the human soul, how can it be the same as God Almighty? The soul is created by

 God. Fr. Pennington presents the same idea in his book, Awake in the Spirit,

 where he speaks of our "process of deification" on p. 81. The concept of the

 True Self originates in Hinduism. According to Benkovic, the Hindus believe the

 following: "The self is none other than Braham or god . . . The true self is

 God. The "I" which I consider myself to be is in reality the not-self. This

 "not-self" is caught in a world of illusion, ignorance and bondage. You must

 lose your personal ego-consciousness into god. You must say I am Braham.'25

 MacLaine presents the same idea in her book Going Within, p.83, calling it the

 Higher Self. She also claims that the soul is God. Therefore, the Hindus,

 MacLaine and Keating all claim that the True Self (human soul) is god. As

 Catholics and Christians, we know that there is no truth in this statement. We

 know that the soul is created by God, is inferior to God and is tainted with

 sin. We know it will come before God on Judgment Day.

 

 Did the Vatican Release a Document on the New Age?

 

 Yes. The Vatican recently released the document called "Jesus Christ, the Bearer

 of the Water of Life: A Christian Reflection on the New Age." It specifically

 identifies the following as New Age: Zen Buddhism, Hinduism, Yoga, Enneagram,

 Wicca, the Higher Self, the True Self, ALC's, the "god within," and TM

 (Transcendental Meditation). Many of these beliefs or practices have made their

 way into retreat centers, workshops, or parish programs. Good Catholics attend

 these events trusting them to be good Catholic programs. However, the Vatican

 document states that these new age beliefs and practices cannot be accepted by

 those who are faithful to Christ and his Church. The document also named some

 of the writers who had the most influence on New Agers. They were Carl Jung,

 Teilhard de Chardin, and Thomas Merton.

 

 Does Fr. Keating Misquote some Important Scriptures?

 

 Yes. Keating quotes Jesus as saying in Mark 8:34, "Unless you deny your inmost

 self and take up the cross, you cannot be my disciple." He adds a word (inmost)

 that is not there. Then he says, on p.15 of Open Mind, Open Heart, "Denial of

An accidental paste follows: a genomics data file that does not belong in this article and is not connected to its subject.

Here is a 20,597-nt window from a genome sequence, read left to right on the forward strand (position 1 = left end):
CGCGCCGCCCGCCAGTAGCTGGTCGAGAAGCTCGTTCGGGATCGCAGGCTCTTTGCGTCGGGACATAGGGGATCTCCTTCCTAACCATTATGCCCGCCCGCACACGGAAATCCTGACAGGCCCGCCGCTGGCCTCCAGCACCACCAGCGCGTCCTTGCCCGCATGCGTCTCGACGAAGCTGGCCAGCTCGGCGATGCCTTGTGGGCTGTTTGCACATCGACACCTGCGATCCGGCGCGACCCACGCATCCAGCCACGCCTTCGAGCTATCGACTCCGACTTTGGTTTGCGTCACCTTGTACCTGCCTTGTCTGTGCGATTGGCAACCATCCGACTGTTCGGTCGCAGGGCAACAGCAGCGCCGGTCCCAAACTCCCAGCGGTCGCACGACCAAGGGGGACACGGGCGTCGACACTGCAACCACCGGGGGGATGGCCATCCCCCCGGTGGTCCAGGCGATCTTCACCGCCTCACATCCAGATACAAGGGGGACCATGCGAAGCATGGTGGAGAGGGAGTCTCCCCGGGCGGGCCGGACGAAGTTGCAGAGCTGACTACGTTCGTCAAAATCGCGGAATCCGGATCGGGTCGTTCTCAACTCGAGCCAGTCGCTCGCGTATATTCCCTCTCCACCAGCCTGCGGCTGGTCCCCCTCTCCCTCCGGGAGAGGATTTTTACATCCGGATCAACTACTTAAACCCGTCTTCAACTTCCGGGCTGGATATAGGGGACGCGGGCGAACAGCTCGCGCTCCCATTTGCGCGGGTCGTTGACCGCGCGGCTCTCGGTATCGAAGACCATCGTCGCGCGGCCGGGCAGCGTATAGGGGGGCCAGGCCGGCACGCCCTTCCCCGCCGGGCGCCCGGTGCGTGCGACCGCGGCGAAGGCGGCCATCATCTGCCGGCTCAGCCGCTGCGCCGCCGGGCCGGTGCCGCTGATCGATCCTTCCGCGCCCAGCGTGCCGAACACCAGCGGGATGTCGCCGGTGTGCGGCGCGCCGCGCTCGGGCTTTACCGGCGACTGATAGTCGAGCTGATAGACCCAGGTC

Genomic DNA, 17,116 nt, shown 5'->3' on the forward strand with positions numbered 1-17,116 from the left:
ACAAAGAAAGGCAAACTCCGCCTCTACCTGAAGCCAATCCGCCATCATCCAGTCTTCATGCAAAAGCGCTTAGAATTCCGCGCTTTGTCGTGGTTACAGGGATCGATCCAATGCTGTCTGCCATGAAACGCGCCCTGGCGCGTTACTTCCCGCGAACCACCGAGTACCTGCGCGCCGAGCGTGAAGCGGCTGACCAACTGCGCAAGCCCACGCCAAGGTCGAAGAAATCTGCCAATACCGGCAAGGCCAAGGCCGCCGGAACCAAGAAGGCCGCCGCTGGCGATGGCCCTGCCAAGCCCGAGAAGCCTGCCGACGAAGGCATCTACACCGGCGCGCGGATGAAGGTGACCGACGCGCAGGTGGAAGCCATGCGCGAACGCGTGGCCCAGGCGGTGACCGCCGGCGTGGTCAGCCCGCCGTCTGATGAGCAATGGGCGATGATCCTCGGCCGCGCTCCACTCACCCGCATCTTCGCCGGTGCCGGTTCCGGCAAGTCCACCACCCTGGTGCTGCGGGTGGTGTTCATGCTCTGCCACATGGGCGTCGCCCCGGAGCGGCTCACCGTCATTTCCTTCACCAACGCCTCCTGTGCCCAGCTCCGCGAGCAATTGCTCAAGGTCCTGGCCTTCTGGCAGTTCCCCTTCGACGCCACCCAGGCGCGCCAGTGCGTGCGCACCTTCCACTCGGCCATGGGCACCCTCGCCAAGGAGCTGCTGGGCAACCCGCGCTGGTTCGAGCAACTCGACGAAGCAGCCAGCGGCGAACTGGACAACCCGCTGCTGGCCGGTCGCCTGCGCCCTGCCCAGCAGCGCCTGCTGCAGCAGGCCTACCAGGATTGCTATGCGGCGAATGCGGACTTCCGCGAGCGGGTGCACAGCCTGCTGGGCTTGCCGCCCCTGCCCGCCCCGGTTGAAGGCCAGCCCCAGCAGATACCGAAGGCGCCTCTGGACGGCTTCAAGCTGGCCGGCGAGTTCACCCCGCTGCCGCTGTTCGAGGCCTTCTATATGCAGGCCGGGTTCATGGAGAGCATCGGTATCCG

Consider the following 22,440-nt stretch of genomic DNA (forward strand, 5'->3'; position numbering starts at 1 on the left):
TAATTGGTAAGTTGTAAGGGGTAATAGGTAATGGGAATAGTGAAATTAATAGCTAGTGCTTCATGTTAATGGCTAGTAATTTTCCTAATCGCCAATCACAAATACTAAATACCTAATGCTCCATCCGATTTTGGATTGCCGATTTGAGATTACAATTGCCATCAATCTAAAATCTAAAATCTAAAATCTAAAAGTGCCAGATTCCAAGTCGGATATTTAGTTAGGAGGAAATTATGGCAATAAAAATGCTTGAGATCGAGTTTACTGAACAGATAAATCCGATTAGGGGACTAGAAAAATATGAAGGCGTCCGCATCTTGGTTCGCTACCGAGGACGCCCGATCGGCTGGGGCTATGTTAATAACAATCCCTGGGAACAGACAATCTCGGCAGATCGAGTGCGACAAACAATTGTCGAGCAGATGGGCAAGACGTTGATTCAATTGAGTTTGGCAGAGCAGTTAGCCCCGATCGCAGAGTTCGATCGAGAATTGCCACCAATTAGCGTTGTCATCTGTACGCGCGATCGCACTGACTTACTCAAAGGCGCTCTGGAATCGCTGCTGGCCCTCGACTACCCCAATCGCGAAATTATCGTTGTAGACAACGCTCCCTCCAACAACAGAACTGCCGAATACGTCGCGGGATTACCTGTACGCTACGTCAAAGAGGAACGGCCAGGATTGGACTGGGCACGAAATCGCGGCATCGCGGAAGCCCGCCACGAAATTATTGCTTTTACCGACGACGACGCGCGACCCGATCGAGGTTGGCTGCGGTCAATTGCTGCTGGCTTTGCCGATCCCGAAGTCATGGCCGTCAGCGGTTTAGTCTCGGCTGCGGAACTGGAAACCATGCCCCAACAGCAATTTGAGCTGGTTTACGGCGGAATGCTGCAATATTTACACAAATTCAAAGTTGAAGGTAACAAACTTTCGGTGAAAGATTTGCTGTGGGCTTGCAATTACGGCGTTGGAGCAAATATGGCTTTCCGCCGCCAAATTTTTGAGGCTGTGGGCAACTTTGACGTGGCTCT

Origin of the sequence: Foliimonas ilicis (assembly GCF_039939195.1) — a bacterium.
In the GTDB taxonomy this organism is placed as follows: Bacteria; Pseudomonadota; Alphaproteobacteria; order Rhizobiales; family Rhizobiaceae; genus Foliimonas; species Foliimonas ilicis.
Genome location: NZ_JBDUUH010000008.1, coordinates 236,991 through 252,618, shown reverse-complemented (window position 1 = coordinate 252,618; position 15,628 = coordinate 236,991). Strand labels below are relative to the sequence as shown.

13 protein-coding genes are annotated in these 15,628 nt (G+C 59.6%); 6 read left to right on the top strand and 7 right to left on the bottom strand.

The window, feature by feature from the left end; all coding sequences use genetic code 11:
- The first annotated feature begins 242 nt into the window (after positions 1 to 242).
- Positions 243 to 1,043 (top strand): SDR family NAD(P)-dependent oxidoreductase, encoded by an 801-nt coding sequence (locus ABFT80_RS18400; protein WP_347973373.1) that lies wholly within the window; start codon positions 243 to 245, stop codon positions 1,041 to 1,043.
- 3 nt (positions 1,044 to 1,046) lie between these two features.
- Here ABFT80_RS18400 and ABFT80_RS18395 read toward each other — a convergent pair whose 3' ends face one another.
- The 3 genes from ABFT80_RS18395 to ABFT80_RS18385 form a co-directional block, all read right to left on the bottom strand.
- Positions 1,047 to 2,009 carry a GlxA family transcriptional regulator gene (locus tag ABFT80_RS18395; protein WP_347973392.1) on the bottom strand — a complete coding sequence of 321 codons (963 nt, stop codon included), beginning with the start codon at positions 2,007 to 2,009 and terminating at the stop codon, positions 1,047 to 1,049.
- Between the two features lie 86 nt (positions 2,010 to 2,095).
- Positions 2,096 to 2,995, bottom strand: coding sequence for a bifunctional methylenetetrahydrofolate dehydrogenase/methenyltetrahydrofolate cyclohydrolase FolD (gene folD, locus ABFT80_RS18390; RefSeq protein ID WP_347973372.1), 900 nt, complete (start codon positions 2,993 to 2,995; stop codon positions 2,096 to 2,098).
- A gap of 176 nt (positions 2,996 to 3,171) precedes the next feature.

our inmost self includes detachment from the habitual functioning of our

 intellect and will, which are our inmost faculties." The meaning of this

 scripture is to carry our crosses and deny ourselves. It has nothing to do with

 mind-emptying.

 

 Keating also adds two new sentences to Luke 10:20 in Invitation to Love, p. 129.

 He quotes Jesus as saying, "Do not get excited about that kind of success.

 Anybody can work miracles with a little psychic energy and the divine

 assistance. What you should rejoice over is that your names are written in

 heaven." These first two sentences do not exist; and Jesus would never suggest

 the use of psychic energy.

 

 Does Fr. Keating Give a Strange Definition of the Eucharist?

 

 Yes. In Open Mind, Open Heart, he says, on p.128, "The Eucharist is the

 celebration of life: the coming together of all the material elements of the

 cosmos, their emergence to consciousness in human persons and the

 transformation of human consciousness into Divine consciousness. It is the

 manifestation of the Divine in and through the Christian community. We receive

 the Eucharist in order to become the Eucharist." As we know, the Eucharist in

 not composed of all of the elements of the universe. The New Agers believe that

 all is one and all is god. In our Catholic faith, the Eucharist is the body,

 blood, soul and divinity of our Lord, Jesus Christ, and the greatest of the

 sacraments. We need to reflect on Hebrews 13:9, "Do not be carried away by all